19

Plan For Clean-Up

“Pack out what you pack in,” a representative from Recreation.gov tells Romper. “These principles apply in your neighborhood, local park, and all public lands. Clean up after yourself, don’t leave trash on the trails or at your campsite, and help protect our outdoor spaces.”

Bring along plenty of garbage bags on your next camping trip. They’re great for trash, but also wet things like bathing suits, towels, or rain-soaked tarps.

20

Use Solar-Powered Lights

When you use solar-powered light sources for camping, you don’t have to worry about packing extra batteries. Lanterns are wonderful, and solar stakes are even better, but you can also hang a string of solar-powered lights across your campsite. They’re pretty and useful.

21

Pack Extra Blankets

If it gets cooler than expected at night or your toddler complains that the ground is too hard to sleep on, having extra blankets on hand is never a bad idea. You can also roll up blankets to sit on or lay them out to play games or eat on.

22

Stay Protected From Bugs & Sun

It’s important to pack plenty of sunscreen and bug spray for your camping trip. Lightweight, sun protective clothing is also a great idea if you don’t want to have to worry about re-applying so much.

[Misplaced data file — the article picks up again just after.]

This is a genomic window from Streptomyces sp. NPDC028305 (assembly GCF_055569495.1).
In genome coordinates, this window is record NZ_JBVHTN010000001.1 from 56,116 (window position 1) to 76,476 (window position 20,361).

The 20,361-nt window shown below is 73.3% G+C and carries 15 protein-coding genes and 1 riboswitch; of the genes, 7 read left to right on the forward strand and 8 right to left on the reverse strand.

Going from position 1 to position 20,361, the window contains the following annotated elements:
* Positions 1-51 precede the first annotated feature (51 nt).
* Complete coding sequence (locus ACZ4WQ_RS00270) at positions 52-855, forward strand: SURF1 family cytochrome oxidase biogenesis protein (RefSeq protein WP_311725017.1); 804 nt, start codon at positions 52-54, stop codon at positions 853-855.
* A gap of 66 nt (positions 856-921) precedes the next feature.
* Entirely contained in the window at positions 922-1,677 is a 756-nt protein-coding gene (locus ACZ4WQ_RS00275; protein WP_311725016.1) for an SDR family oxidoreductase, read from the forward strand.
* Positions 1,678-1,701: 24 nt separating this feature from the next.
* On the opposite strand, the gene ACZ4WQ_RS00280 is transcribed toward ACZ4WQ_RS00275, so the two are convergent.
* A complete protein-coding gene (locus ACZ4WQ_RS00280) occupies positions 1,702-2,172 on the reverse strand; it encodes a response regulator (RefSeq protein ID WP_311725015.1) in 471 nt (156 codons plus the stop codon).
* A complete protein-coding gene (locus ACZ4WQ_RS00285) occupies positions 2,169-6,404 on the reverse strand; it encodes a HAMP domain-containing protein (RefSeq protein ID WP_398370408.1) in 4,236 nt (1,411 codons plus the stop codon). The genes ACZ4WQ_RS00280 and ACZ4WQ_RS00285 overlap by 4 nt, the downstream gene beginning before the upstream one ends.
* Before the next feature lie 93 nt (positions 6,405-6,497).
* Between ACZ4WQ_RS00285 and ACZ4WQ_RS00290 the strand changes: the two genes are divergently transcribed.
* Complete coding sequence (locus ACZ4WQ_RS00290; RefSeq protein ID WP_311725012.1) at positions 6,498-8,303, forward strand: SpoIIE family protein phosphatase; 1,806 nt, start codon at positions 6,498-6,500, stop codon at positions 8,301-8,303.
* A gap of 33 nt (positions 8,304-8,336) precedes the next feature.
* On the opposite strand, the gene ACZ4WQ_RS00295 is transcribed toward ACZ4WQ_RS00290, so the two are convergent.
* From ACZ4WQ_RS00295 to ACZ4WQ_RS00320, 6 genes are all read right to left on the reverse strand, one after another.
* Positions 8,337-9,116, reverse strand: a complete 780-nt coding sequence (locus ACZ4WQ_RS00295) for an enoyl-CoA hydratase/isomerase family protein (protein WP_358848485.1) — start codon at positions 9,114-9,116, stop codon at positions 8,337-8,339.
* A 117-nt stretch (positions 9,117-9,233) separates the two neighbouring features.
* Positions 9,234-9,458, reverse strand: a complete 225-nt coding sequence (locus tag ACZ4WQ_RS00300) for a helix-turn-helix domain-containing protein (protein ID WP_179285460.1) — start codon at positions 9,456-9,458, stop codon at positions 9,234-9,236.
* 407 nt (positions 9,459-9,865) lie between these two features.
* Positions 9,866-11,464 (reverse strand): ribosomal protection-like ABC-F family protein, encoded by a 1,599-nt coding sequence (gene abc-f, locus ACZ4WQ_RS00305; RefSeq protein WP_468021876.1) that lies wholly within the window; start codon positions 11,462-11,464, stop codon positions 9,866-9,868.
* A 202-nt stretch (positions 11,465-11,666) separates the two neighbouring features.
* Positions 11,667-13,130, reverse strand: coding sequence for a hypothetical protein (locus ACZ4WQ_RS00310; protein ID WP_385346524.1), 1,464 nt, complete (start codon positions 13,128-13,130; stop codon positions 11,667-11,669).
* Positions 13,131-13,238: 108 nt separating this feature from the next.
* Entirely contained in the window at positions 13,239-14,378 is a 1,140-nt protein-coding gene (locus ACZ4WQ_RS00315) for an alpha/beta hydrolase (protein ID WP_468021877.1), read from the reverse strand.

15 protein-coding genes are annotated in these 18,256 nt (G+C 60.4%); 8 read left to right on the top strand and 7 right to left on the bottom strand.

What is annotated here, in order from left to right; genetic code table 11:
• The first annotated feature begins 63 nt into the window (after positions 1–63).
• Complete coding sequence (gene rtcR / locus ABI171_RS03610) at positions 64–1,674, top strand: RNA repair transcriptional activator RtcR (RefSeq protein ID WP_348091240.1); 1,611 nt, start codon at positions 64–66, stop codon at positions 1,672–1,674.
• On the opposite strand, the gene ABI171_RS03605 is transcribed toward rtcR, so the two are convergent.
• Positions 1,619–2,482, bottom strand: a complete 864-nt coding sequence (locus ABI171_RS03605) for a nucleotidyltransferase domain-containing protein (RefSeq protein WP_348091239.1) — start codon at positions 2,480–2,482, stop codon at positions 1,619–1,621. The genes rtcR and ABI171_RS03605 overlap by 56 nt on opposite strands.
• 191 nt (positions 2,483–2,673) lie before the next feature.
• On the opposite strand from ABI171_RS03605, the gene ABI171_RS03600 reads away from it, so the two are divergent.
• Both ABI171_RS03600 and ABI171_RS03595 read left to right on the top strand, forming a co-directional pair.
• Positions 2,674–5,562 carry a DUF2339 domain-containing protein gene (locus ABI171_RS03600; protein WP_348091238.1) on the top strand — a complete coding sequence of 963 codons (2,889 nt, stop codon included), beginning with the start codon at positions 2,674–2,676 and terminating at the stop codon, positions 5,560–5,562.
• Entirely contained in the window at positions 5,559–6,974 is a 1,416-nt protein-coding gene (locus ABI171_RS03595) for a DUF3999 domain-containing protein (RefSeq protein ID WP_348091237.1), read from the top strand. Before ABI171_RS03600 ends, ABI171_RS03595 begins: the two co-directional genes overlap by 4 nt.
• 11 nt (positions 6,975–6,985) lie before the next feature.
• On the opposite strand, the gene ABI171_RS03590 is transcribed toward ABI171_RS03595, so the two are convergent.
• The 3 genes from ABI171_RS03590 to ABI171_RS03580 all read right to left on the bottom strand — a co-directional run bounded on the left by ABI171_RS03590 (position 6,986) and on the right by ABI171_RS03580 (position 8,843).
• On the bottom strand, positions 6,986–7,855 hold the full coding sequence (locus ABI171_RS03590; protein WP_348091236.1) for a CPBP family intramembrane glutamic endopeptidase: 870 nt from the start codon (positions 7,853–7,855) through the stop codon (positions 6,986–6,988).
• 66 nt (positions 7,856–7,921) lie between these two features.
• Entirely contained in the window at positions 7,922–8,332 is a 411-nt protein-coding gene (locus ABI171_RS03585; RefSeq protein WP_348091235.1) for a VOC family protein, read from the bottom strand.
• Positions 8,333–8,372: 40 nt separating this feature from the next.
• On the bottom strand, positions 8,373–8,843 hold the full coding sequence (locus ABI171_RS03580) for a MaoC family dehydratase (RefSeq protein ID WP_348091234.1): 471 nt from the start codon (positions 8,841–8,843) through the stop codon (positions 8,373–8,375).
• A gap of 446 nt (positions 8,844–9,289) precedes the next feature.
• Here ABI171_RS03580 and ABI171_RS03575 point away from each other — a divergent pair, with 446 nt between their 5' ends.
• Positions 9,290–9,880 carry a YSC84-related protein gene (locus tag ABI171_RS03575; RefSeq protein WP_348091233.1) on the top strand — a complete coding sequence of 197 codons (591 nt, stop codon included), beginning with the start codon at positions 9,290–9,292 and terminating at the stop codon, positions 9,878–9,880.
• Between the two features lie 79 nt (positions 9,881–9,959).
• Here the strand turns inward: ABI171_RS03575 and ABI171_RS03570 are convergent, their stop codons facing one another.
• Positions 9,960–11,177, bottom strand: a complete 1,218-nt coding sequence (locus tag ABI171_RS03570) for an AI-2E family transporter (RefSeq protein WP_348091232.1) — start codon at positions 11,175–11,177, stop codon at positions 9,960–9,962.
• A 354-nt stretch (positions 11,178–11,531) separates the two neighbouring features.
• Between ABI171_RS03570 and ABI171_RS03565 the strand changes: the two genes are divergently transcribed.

23

Use Two Coolers

Especially on longer trips, use two coolers — one for drinks and snacks and one for dairy, eggs, and other perishables. Only open the perishable cooler when absolutely necessary to keep it colder for longer.

24

Earplugs & Duct Tape May Come In Handy

When asked what one thing people who camp may not think to bring, a representative from Recreation.gov suggests earplugs and duct tape. “Bring earplugs! Nature can be louder than you’d think,” they tell Romper. “Also, duct tape — make sure you’ve got this essential for repairs!”